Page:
U.S. Congressional members fight IRS proposal to monitor bank accounts with more than $10,000 of activity a year with new resolution.
Members of Congress have authored H.R. 5451, Protecting Financial Privacy Act, a bill aimed at prohibiting federal agencies from forcing institutions to report balances or transactions outside of the Bank Secrecy Act requirements. This resolution comes in direct response to President Biden’s current proposal to allow the IRS to retrieve details into personal bank accounts under certain requirements.
Congressman Steven Palazzo helped co-sponsor the legislation after outcries from several community members who shared serious concerns about weaponizing the IRS. These concerns also came from smaller credit unions and banks who are concerned with the increased burden of tax reporting requirements.
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“Democrats and the Biden administration are chasing unprecedented power with a willingness to violate every right to privacy, freedom, and speech of yours and mine to achieve that goal. Utilizing the IRS to spy on the bank accounts of working-class Americans- families, farmers, and small businesses- is just the latest of their privacy invasions,” said Palazzo. “Americans value and deserve privacy, ESPECIALLY when it comes to their finances. I co-sponsored the Protecting Financial Privacy Act to prohibit agencies, like the IRS, from forcing data reports that not only overburden our small credit unions and banks but jeopardize the safety of Americans’ sensitive information,” said Congressman Palazzo.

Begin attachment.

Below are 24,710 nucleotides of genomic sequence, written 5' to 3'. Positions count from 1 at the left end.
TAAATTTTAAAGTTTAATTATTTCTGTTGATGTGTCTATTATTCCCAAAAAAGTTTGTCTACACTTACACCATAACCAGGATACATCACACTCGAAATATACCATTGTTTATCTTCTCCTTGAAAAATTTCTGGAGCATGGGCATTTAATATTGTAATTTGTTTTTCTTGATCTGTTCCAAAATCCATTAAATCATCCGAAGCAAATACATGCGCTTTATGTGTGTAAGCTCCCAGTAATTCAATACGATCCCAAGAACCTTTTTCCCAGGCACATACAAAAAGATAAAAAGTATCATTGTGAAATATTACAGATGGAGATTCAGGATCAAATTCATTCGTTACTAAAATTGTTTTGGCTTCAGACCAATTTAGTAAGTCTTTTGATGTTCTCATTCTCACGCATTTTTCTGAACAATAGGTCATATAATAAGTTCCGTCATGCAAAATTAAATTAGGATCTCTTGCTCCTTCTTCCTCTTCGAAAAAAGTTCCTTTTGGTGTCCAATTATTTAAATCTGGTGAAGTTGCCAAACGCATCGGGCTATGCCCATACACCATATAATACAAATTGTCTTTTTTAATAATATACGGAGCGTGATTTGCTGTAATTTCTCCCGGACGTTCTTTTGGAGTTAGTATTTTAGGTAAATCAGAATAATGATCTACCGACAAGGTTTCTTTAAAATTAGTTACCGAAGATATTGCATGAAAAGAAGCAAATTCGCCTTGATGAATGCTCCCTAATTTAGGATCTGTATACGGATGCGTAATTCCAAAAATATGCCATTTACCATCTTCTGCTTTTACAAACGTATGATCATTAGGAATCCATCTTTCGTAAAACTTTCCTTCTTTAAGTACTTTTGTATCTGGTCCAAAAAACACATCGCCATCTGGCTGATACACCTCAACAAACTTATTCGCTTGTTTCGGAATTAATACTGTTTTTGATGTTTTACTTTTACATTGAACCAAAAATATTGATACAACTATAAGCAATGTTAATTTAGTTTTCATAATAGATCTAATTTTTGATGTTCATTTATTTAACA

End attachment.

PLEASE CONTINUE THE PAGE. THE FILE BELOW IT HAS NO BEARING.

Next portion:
The original proposal would have allowed for additional monitoring to begin with any transactions of $600 or more per year. This was changed recently by Biden to $10,000 of activity within a year. Officials say this still largely encompasses most of Mississippi’s residents.
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A companion bill has been introduced in the United States Senate and is awaiting votes in both Chambers. Read more about the legislation here.
Other Mississippi lawmakers have spoken out against the legislation and lawmakers in the state are considering ways to fight the proposal if it does pass through the U.S. Congress.